One day in the past, over forty years or so, Shmoos appeared on one of America's most widely-read comic strips.
They were plump, white, curvy, seal-like creatures with lively goggle eyes. Like Rorschach inkblots, their appearance seemed fluid and ever-changing; what they looked like was very difficult to separate from the preconceptions of their beholder.
They might look like poorly-rendered male genitalia, or like the beginnings of a barely-inflated balloon.
Or like fat inverted exclamation points (but without the point).
Or like deformed bowling pins, maybe, or like melting yet still animated Dairy Queen ice cream drips.
Just as Melville's Captain Ahab drove himself mad with his obsession for the whiteness of Moby Dick, people went berserk trying to figure out just what in the hell was a Shmoo.
Capp gives us this much: Shmoos provided all of the vital necessities required by the denizens of Dogpatch: fresh eggs, milk, butter, meat. They fatally swooned with delight when selected for the dinner table, and yet their prolific breeding habits put every real or imagined creature to shame (Tribbles had not yet arrived before the American imagination).
But somehow, they posed a dire threat to National Security [read Big Business], supplanting the very need for all of the exploitive designs our economy makes upon just plain poor folks.
What to do about The Shmoo?
Were they the American Dream, or an American Nightmare?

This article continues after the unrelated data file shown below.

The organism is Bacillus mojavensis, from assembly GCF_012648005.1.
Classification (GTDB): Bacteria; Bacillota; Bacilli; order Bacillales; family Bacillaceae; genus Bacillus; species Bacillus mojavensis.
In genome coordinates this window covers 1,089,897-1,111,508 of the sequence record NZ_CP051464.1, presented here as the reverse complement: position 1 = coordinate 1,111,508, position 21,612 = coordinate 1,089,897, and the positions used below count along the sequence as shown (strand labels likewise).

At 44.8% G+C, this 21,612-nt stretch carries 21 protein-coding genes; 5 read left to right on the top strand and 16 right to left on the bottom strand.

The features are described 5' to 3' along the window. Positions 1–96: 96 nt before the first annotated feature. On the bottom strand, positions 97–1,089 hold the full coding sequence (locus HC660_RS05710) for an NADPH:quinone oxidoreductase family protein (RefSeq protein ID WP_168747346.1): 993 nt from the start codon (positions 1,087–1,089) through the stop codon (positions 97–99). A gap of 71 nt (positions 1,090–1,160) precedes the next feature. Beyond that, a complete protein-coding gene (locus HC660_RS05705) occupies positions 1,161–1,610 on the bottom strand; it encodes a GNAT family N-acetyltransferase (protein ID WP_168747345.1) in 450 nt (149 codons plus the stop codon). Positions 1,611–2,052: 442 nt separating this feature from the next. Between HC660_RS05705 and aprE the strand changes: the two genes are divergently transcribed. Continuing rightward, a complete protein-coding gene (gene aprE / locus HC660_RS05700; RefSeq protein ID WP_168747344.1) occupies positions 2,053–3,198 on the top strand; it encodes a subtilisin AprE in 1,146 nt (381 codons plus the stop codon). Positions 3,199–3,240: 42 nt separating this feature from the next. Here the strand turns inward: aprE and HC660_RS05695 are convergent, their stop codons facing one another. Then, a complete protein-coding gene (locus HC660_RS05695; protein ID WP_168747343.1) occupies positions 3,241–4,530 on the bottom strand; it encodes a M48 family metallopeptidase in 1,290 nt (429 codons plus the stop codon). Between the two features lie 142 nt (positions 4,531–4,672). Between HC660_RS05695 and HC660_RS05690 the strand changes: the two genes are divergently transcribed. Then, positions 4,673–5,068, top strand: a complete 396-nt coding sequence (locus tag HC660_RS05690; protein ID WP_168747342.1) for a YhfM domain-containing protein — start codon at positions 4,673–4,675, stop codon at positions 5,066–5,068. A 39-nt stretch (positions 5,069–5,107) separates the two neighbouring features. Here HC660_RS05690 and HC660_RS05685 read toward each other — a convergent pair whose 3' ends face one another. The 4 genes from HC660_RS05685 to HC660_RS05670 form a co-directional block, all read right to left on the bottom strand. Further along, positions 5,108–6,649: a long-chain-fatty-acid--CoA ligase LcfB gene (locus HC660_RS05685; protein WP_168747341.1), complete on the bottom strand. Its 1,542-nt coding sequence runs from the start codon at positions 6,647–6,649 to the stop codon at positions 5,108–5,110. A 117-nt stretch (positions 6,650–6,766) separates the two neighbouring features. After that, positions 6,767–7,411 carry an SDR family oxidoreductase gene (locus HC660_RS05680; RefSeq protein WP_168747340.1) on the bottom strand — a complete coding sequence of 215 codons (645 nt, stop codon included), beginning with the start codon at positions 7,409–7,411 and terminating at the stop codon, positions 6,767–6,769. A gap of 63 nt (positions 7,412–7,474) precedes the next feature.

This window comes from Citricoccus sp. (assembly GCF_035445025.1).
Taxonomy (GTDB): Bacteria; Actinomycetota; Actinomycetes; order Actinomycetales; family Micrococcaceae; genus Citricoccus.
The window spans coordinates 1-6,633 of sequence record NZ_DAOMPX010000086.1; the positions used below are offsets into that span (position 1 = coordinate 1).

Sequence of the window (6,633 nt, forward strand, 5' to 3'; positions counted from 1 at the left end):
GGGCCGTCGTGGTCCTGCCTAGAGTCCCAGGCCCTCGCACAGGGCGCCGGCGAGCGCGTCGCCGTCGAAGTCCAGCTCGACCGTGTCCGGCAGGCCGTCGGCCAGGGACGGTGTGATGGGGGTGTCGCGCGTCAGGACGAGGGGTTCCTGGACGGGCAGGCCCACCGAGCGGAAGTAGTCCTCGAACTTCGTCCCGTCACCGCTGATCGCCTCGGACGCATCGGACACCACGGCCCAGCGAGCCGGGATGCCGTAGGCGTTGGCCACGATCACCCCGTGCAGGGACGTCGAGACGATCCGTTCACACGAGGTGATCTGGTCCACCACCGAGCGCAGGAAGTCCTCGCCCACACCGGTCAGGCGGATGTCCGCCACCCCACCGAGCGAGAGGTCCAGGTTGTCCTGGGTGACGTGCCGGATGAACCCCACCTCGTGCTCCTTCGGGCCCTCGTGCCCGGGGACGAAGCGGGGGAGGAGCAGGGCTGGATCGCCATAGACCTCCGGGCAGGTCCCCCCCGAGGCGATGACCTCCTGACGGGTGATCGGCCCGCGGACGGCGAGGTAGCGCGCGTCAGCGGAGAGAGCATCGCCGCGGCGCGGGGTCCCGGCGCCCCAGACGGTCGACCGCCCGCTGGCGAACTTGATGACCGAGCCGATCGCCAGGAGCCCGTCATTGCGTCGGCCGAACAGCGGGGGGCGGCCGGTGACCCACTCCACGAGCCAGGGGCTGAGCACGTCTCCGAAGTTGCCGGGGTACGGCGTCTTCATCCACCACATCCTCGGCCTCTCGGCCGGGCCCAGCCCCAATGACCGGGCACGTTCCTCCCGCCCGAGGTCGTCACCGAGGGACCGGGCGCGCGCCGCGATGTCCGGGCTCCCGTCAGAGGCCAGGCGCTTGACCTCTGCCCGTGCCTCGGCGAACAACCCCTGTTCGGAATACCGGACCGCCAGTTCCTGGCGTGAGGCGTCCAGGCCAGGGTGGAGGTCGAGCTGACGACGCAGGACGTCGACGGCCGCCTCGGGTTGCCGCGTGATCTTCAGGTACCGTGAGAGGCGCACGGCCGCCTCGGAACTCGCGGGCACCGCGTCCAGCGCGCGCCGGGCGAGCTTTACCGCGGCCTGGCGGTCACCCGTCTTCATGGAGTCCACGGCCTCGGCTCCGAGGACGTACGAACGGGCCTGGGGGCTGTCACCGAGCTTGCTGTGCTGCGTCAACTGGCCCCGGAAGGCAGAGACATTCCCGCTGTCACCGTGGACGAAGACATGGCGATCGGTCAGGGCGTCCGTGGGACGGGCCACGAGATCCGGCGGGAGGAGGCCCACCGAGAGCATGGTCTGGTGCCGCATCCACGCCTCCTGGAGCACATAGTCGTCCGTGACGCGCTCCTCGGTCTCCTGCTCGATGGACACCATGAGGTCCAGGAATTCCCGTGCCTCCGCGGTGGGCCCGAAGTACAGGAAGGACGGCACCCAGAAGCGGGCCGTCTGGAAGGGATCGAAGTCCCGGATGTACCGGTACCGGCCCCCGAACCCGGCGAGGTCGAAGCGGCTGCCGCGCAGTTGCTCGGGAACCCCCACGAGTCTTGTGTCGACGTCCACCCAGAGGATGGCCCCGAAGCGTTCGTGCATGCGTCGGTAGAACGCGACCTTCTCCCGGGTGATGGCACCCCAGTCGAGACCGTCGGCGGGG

Well, one thing is clear, anyway—their all-to-brief appearances in Al Capp's Lil' Abner cartoons marked a stunningly brave, brilliantly satirical and wholly subversive assault on America's Cold War mentality, in general, and against the military-industrial complex, in particular.
With the exception of Walt Kelly's Pogo, few popular US comic strips in the 1950's and early 1960's ever dared to sneeze at anything that smelled of social unrest or political discontent. And even Pogo was never as brazen Lil' Abner was in its attacks against the bloated crass commercialism that could not completely hide underneath the red, white and blue bunting of anti-Communist propaganda.
Indeed, Capp's swinish `J. Roaringham Fatback” is a timeless creation, easily at home ripping off poor white trash in the ‘50's as running an Enron around SEC and FERC regulators today.
In addition to containing dozens of selected Shmoo-related comic strips, The Short Life & Happy Times of the Shmoo features a Forward by Harlan Ellison. You haven't read a more delightfully informed, deliciously inventive rant until you've read one of Harlan Ellison's rants, and his Foreward is no exception. Read and howl, gnash your teeth, scream with delight, and ponder the deep symbolic meaning and deplorable fate of The Shmoo.
© Copyright 2002 by KNS Maré